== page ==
At Epiphany, we talk a lot about being in the habit of going to church. When it comes to worship, some of us have a habit of sitting in the same pew or joining online from our favorite room. Even our liturgy echoes with incandescent habit: we speak and sing and move in unison, to words and music that have been passed down for centuries.
These habits fill us with wonder and awe. We do them Sunday after Sunday.
We have a habit at Epiphany of talking about our reasons for coming to church: reasons like to give thanks to God; to praise God; to learn from Jesus’ teachings how to be more loving to one another and to ourselves; and to show up as a community with and for one another.
It is also our habit, once a year, to celebrate the Feast of All Souls. This is that day. This service has a unique, singular focus: to commemorate those who have departed this life.
When Gabriel Fauré composed the setting of the Requiem Mass that we will hear tonight, his treatment intentionally strayed from the established path of requiems that came before his. Rather than compose a somber nature for the requiem, which was the habit of the day, Fauré focused on hope — the hope of eternal life.
That’s why we come to special services like this. We take moments out of our lives to focus on that hope. We need a special day to focus on the hope. I think Fauré knew what we embrace here at Epiphany – that with death, “life has changed, not ended.” And that “God does not put an end to anything that God loves.”
So, whether we are grieving someone in particular or grieving for the world, we need a special day to focus on that hope. That’s what Fauré does in this requiem. He wanted it to express not the fear of death, but rather the restful nature of it. This was a new way of seeing the requiem. Tonight we hear how his new vision plays out – for example, some movements in Fauré’s music sound like the voices of angels, rapturous, and living “a peaceable vision of paradise.” And other parts are unusually gentle for a requiem mass. So gentle, in fact, that Fauré called his requiem “a lullaby.”
So, we will be soothingly rocked and cradled by this resplendent choir. But as we celebrate the lives of those who died, and as we pray for their pilgrimage of perfect life with God, it’s hard to ignore the very human experience of sorrow. Our sadness is the missing of them. We miss them because we were in the habit of seeing them.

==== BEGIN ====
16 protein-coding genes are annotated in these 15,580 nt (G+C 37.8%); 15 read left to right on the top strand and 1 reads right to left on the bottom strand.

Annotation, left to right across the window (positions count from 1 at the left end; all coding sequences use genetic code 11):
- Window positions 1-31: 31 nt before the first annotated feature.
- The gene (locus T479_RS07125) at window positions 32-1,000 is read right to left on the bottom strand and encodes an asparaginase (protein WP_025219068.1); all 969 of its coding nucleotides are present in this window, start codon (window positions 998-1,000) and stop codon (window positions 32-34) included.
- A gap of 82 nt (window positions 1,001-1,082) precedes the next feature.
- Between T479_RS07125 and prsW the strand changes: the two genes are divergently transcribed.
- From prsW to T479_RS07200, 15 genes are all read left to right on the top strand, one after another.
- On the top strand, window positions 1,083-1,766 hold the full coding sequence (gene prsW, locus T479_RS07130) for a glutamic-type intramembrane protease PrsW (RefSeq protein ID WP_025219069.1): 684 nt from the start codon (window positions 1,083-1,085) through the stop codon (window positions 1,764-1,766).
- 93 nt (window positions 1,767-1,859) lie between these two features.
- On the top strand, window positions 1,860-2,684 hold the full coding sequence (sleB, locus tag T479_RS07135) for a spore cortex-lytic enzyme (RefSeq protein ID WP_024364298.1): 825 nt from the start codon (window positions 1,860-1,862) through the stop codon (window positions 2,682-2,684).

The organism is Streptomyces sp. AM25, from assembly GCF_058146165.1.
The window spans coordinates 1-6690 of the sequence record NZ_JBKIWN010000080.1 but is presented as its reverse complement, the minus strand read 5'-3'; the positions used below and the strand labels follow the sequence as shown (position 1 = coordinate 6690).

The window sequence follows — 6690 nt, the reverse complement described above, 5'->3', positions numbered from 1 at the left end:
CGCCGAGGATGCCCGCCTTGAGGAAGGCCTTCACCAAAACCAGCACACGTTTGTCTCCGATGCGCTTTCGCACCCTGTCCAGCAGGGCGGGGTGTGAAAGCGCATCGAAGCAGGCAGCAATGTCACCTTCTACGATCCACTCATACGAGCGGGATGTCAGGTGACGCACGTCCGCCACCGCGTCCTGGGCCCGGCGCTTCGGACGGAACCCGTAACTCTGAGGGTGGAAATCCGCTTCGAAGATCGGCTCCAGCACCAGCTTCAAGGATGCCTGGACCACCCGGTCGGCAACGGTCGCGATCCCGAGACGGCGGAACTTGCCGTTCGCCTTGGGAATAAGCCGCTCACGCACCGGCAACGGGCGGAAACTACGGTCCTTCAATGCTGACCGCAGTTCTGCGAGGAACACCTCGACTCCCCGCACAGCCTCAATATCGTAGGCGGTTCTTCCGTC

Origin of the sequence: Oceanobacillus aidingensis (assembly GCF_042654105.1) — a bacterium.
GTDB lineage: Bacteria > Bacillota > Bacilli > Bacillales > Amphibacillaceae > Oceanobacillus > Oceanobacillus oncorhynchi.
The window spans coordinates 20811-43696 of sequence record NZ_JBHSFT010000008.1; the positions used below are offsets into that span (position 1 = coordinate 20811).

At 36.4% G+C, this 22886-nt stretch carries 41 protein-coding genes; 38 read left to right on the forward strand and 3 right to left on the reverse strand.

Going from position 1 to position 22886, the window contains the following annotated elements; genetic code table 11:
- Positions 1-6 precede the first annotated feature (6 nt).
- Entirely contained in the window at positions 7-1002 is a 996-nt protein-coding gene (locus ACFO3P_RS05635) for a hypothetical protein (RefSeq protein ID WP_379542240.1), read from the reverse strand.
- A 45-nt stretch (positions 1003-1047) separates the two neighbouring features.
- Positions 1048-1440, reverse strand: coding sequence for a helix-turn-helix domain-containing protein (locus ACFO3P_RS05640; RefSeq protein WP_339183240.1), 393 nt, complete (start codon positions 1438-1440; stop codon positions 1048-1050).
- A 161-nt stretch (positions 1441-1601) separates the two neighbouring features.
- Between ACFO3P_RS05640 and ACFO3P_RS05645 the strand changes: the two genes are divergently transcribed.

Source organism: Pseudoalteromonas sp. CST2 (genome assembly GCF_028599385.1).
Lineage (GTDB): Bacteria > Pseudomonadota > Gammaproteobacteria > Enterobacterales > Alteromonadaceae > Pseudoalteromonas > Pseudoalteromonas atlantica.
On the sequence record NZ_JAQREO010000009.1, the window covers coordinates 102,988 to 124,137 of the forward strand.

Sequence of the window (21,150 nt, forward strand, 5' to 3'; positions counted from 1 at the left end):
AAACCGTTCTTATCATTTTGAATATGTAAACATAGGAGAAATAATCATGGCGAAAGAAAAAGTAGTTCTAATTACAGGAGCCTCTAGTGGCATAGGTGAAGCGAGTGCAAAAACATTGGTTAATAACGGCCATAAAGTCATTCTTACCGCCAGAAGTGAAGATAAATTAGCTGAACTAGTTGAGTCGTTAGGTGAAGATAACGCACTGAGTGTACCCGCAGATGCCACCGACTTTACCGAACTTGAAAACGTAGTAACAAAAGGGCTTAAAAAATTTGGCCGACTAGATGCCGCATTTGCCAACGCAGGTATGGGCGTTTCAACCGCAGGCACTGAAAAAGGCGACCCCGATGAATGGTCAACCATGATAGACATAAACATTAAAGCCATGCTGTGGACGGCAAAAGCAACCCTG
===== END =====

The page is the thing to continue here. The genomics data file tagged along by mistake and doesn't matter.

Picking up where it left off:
We might still envision the way a loved one walked – languid and loose – or the way their hair fell, or you can smell the perfume that they wore out of habit – maybe it was Chanel no. 5; elegant, a little sharp, but mostly sweet. Sometimes we can still hear that earthy voice whose laughter reverberated like a rumble.
Whether we cared for them physically or from far away, whether they died recently or a long time ago…our grief can undulate through our days in the most unexpected ways, at surprising times. This is where I think we can find comfort: grief is an expression of love.
That’s why we come to services like this! Because we need encouraging, we need reminders of hope, we need reassurance. We take moments out of our lives to focus on these things. We need a special day to focus on the hope. Because in our saddest times, when we are in the midst of grief, it can be hard to remember the hope. That’s why we have each other. People need assurance, just like the words of John and Thessalonians tell us. These unique services, like tonight’s All Faithful Departed, are how we live out what we hear preached and taught every Sunday: to show up as a community, with and for one another, when things are smooth in life and when times are tough. There is love in these pews. Services like this are a chance to express our love.
Our grief, when shared with others in services like tonight, over time, can offer us a new way of seeing. That is why we make a habit of coming to church. To build new ways of seeing. That is the Christian life. We come here to build a new habit …new habits of love:
- That smell of a departed one’s perfume…it used to make you sorrowful, but over time, it becomes your happy comfort.
- You may know someone who has died that did not consider themselves “faithful.” But you are here praying for them. Sometimes you are their connection to God.
We come together because death is not one-sided. When your heart is heavy, community lifts you up. We’re not just in each other’s lives in a general sense. We are in each other’s grief and joy, in each other’s sorrow and hope. We make that a habit because there is love in these pews.
For all those who have departed, maybe we can build a new habit of love – Together, we think of their life after death. Their trials have now ended. We miss them, but they don’t miss us. They have no sorrow. They live on, you know. They are with the God of Love who created them. We will be reunited with them. Our Book of Common Prayer tells us they are welcomed into the glorious company of the saints in the light. And our Prayer Book also tells us, that “even at the grave, we make our song, Alleluia, alleluia.” That is worth celebrating.